When Rob Brown, a Native American gang leader on a remote Minnesota reservation, is sentenced to prison for a fifth time, he must confront his role in bringing violent drug culture into his...
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When Rob Brown, a Native American gang leader on a remote Minnesota reservation, is sentenced to prison for a fifth time, he must confront his role in bringing violent drug culture into his beloved Ojibwe community. As Rob reckons with his past, his seventeen-year-old protégé, Kevin, dreams of the future - becoming the biggest drug dealer on the reservation. Terrence Malick presents this haunting and visually arresting nonfiction film about the gang crisis in Indian Country.Written by
This documentary is produced by Terrence Malick, who took on the myth of the Native American in his Pocahontas adaptation The New World. But the place we see in this brutal and moving film is a far cry from the Native American ideal we typically see depicted on film. Pine Point Village, deep within the White Earth Indian Reservation, is a place of crushing poverty.
The focus is on two members of the community: Robert, a man in his forties, about to return to prison for the Nth time; and Kevin, on the cusp of his 18th birthday, trying to retire from a life of crystal meth abuse and low-level dealing. Problem is they both live in a town where drugs and violence are "a natural part of life".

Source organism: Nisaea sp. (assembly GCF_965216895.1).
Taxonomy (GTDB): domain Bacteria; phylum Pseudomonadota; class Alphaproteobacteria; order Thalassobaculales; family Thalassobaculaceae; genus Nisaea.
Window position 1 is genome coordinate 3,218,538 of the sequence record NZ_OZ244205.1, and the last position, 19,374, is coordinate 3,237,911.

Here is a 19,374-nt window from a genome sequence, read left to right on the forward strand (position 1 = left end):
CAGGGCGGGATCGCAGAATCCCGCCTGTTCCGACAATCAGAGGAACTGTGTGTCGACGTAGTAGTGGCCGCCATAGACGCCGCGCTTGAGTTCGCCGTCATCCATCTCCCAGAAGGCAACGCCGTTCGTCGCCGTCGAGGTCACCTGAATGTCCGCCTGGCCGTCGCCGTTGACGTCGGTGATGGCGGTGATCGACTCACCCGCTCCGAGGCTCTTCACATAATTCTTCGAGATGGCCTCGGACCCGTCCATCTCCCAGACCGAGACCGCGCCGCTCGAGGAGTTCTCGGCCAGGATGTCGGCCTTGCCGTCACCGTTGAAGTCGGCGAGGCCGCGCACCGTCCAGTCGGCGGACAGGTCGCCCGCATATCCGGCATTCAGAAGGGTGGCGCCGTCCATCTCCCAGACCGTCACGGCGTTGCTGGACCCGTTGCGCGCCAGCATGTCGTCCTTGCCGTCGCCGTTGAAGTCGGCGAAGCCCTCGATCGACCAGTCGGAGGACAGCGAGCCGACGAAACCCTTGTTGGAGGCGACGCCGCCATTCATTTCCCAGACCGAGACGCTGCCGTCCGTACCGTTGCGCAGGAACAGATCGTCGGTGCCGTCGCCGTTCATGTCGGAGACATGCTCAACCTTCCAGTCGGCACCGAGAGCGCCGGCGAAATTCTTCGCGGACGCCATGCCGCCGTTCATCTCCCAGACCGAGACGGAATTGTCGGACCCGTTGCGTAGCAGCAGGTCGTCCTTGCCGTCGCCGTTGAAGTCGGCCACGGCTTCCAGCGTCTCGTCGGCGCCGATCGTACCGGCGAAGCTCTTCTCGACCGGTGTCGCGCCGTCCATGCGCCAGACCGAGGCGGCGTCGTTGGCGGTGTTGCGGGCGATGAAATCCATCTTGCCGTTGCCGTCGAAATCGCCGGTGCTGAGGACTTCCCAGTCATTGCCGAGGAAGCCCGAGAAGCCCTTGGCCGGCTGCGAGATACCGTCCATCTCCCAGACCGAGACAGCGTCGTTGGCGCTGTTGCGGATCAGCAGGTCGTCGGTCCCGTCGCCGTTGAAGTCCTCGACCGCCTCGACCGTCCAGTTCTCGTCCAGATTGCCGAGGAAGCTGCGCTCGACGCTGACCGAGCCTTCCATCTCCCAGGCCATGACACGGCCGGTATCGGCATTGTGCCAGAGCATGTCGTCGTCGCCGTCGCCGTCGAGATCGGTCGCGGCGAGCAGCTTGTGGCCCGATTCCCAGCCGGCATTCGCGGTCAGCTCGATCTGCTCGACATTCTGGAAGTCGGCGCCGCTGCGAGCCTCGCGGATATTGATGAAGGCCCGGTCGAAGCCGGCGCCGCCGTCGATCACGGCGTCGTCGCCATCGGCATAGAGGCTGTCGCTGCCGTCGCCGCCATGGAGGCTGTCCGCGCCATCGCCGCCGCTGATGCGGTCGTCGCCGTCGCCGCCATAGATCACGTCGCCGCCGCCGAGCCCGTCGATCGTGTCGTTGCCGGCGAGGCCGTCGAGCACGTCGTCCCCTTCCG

Jack Pettibone Riccobono's style is objective and unsentimental, with cameras silently following the travails of the two, and their interactions with friends, clients, and law enforcement officers. The music is quietly brooding, and often matched by the imagery: storm clouds rolling in, and lightning striking the desolate earth. Furniture burns on sidewalks and kids fire BB guns, and everyone is smashed on booze and powder.
The two subjects are carefully chosen: Robert represents one possible (likely?) future for Kevin. Offending and re-offending; a cycle of freedom and incarceration. Robert's native name is "Two Thunderbirds". Thunderbirds, he explains, fly ahead and warn of encroaching storms. A wannabe writer, Robert sounds thoughtful and soulful in prison – once he's away from the bleak community that both ruins him and keeps him sane.
I came away from The Seventh Fire with a real sense of the lack of options available to those living on the reservation. (Or the perceived lack of options, anyway.) Kevin enrols on a gang intervention course, to start in the fall. But in the meantime he remains in the same hermetically sealed world that keeps him down, and he slips off the filmmakers' radar. When we glimpse him again, the disappointment is devastating. Can't he see the storm coming?
Your heart will hurt – not for the individuals, necessarily, but for a society with so much wealth and pride, yet which provides so many locked doors, and fosters so little hope.
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